Exposure to persistent organic pollutants including dichlorodiphenyltrichloroethane (DDT) induces insulin resistance. But the mechanism is not clearly known. The present study was designed to explore the effect of subtoxic DDT exposure on (1) insulin-stimulated glucose uptake, (2) malondialdehyde (MDA) level and total antioxidant content, (3) activation of redox sensitive kinases (RSKs), and (4) insulin signaling in rat L6 myoblast-derived myotubes. Exposure to 30 mg/L and 60 mg/L of DDT for 18 hours dose dependently decreased glucose uptake and antioxidant content in myotubes and increased MDA levels. The exposures did not alter tumor necrosis factor α (TNF-α) level as determined by enzyme-linked immunosorbent assay, despite decreased messenger RNA expression following DDT exposures. Phosphorylation of c-Jun N-terminal kinases and IκBα, an inhibitory component of nuclear factor κB (NFκB), was increased, suggesting activation of RSKs. The level of tyrosine phosphorylation of insulin receptor substrate 1 and serine phosphorylation of protein kinase B (Akt) on insulin stimulation decreased in myotubes with exposure to subtoxic concentrations of DDT, but there was no change in tyrosine phosphorylation level of insulin receptors. We conclude that subtoxic DDT exposure impairs insulin signaling and thereby induces insulin resistance in muscle cells. Data show that oxidative stress-induced activation of RSKs is responsible for impairment of insulin signaling on DDT exposure.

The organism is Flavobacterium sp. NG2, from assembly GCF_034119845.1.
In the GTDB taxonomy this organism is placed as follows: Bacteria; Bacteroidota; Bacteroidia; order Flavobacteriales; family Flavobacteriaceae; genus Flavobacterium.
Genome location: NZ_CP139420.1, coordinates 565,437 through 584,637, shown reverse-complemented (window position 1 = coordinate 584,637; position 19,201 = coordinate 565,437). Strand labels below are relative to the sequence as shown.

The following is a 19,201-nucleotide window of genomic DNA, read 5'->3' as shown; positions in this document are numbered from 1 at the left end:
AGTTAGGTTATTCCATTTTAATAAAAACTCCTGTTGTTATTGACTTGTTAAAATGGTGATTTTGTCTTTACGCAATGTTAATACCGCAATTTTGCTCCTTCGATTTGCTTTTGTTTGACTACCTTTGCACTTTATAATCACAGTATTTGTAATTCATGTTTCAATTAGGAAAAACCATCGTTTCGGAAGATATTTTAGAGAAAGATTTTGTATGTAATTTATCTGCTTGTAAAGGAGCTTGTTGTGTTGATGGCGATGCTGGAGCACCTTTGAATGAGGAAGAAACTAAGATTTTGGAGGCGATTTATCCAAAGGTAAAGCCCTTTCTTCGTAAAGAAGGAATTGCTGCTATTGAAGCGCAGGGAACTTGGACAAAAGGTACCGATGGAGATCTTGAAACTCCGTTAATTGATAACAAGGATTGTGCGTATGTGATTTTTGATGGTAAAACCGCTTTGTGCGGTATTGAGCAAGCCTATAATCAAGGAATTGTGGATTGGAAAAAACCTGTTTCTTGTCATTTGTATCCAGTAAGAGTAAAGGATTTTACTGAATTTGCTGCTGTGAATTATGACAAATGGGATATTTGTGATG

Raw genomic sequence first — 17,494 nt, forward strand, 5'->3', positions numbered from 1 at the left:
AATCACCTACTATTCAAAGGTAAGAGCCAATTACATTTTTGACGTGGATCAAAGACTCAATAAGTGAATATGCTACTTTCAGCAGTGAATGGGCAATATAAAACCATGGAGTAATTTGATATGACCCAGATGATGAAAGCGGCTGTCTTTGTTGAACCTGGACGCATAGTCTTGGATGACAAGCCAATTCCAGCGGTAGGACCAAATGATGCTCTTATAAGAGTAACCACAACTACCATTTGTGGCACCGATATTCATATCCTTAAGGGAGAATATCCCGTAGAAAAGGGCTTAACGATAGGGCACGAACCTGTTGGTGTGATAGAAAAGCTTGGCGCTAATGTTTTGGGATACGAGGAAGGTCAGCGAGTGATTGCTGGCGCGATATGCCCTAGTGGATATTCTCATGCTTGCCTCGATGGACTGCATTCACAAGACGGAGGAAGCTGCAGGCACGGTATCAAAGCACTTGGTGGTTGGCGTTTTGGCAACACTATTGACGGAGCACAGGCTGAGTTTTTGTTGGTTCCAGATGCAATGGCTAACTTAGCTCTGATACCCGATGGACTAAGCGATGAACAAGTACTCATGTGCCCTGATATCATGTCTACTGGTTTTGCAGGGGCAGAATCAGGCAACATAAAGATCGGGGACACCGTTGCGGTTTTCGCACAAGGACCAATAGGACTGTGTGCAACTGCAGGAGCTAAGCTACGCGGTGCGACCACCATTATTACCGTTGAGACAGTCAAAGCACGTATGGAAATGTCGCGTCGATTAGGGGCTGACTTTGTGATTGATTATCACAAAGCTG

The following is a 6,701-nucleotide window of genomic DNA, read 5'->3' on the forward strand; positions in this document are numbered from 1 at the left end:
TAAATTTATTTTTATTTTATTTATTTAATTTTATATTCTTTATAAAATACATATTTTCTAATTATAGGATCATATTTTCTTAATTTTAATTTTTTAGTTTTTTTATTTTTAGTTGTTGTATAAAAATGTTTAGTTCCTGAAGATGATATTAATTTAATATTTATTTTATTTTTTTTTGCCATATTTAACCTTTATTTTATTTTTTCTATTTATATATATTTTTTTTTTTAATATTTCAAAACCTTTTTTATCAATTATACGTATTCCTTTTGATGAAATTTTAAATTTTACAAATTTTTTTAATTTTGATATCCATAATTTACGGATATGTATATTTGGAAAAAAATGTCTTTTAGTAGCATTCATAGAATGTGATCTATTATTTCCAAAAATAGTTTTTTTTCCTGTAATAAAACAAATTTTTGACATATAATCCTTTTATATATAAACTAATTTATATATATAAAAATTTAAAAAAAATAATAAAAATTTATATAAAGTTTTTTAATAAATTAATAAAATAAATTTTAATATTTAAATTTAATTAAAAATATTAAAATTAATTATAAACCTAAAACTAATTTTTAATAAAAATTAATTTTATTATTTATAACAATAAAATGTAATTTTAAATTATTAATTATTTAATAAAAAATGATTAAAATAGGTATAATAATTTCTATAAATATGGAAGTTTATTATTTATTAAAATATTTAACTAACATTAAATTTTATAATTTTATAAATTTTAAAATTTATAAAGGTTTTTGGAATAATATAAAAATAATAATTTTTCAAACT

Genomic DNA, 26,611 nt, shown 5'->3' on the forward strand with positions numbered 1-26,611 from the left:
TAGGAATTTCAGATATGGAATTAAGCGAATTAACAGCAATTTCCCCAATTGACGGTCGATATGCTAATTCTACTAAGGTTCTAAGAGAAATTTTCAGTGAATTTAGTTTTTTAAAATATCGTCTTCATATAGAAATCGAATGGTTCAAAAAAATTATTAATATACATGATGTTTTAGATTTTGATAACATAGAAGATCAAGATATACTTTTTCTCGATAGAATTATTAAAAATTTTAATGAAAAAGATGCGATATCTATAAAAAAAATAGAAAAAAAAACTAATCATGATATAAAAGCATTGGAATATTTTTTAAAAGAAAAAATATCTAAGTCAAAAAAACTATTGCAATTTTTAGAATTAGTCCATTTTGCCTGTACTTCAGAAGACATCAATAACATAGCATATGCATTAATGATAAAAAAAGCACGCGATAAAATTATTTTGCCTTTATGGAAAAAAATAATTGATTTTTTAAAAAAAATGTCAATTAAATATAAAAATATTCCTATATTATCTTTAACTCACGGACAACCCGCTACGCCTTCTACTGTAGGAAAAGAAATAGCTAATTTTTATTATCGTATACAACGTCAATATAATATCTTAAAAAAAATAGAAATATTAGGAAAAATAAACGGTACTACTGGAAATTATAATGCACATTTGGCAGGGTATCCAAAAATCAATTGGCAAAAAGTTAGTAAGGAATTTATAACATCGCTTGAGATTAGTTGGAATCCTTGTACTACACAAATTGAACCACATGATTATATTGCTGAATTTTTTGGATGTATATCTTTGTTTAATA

Keywords: DDT; POPs; glucose uptake; insulin resistance; oxidative stress.